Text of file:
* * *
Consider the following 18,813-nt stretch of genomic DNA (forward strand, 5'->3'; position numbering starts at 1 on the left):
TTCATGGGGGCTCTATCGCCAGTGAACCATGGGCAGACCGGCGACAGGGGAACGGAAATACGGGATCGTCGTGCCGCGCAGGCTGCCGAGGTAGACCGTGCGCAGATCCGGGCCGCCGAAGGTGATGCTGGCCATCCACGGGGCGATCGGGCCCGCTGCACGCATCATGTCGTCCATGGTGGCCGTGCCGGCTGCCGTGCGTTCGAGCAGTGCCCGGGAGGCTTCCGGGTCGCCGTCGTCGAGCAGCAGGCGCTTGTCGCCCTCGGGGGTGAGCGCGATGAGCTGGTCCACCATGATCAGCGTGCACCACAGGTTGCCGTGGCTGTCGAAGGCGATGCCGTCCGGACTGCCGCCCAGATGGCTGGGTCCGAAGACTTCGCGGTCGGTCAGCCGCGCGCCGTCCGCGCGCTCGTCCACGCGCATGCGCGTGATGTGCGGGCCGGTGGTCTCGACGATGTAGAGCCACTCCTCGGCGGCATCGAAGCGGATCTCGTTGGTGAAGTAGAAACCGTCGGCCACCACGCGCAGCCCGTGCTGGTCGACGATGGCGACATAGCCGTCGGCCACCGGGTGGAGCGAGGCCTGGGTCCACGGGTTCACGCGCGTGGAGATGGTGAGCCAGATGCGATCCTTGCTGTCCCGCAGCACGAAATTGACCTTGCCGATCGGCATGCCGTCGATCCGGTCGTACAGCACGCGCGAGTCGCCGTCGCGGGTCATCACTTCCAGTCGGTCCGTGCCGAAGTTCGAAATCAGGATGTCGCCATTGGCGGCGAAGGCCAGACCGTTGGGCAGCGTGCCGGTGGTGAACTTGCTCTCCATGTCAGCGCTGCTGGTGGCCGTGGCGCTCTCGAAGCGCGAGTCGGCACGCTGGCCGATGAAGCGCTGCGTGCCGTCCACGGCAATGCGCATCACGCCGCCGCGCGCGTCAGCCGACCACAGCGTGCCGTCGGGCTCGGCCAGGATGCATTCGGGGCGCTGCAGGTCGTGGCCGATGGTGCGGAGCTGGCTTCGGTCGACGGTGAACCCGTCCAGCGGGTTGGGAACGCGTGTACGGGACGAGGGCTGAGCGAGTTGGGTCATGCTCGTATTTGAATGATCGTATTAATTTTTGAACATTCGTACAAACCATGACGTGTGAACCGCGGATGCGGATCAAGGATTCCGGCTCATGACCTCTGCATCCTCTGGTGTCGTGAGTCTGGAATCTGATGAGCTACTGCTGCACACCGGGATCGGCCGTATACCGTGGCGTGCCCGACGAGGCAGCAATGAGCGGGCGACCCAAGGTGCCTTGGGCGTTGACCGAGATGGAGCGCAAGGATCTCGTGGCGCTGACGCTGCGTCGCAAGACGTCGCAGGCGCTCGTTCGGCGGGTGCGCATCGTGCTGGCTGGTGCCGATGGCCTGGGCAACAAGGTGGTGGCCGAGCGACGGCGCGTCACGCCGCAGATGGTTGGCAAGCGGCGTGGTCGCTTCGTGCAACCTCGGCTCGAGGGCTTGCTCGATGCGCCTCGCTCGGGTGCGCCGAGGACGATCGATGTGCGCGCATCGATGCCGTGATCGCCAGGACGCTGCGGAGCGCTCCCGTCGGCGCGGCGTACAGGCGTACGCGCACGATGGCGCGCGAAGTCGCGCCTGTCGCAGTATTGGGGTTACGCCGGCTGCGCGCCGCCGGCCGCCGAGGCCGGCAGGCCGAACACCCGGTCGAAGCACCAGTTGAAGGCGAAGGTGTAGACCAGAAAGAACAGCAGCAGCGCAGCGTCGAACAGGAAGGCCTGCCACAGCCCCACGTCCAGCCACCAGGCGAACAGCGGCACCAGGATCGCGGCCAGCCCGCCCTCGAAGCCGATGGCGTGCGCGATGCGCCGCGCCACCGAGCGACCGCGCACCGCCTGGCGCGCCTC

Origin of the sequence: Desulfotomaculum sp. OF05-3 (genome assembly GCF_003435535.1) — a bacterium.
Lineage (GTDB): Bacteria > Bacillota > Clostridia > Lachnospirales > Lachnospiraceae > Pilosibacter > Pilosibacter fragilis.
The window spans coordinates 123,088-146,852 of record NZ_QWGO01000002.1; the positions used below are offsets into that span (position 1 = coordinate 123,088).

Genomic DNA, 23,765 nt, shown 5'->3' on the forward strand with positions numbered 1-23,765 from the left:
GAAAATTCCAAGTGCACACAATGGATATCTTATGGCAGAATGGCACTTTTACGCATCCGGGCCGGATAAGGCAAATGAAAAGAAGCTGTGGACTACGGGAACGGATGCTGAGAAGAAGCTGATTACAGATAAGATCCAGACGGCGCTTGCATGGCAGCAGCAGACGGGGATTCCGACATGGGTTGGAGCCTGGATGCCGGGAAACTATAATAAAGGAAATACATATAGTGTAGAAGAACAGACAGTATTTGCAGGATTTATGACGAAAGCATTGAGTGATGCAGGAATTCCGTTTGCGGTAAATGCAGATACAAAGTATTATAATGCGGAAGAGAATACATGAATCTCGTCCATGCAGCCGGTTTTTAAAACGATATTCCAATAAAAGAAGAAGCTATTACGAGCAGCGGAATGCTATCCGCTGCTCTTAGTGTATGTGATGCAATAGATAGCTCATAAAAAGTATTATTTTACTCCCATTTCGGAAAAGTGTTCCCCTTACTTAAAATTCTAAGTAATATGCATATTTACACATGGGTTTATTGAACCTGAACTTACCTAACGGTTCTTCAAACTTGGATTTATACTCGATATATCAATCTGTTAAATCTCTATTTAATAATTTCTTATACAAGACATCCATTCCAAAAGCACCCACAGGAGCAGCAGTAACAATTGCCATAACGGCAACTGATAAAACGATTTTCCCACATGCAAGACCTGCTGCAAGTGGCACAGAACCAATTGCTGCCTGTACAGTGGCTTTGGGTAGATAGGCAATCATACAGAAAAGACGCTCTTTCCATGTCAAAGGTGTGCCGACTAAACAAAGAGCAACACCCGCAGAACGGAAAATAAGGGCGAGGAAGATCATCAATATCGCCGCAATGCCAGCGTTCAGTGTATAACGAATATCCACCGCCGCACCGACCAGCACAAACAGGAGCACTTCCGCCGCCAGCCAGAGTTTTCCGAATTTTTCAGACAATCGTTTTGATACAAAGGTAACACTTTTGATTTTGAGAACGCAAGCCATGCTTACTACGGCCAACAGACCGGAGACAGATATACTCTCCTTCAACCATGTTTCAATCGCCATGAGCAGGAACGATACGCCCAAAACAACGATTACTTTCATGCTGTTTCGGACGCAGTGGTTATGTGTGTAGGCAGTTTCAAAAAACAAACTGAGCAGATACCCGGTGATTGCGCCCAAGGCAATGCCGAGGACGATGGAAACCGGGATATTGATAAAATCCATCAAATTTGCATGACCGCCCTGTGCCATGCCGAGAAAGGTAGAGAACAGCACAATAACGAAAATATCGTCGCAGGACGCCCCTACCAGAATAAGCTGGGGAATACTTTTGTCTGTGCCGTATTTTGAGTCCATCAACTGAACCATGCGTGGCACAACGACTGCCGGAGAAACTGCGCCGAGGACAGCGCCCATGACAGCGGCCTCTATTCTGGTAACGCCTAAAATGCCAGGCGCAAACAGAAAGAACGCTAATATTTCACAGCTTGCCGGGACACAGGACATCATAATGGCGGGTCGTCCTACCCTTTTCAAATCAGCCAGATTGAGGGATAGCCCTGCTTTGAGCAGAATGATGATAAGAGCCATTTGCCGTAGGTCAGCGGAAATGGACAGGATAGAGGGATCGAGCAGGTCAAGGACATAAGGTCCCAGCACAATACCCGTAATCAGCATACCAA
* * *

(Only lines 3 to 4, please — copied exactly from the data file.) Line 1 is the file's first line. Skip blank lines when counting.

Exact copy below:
Origin of the sequence: Desulfotomaculum sp. OF05-3 (genome assembly GCF_003435535.1) — a bacterium.
Lineage (GTDB): Bacteria > Bacillota > Clostridia > Lachnospirales > Lachnospiraceae > Pilosibacter > Pilosibacter fragilis.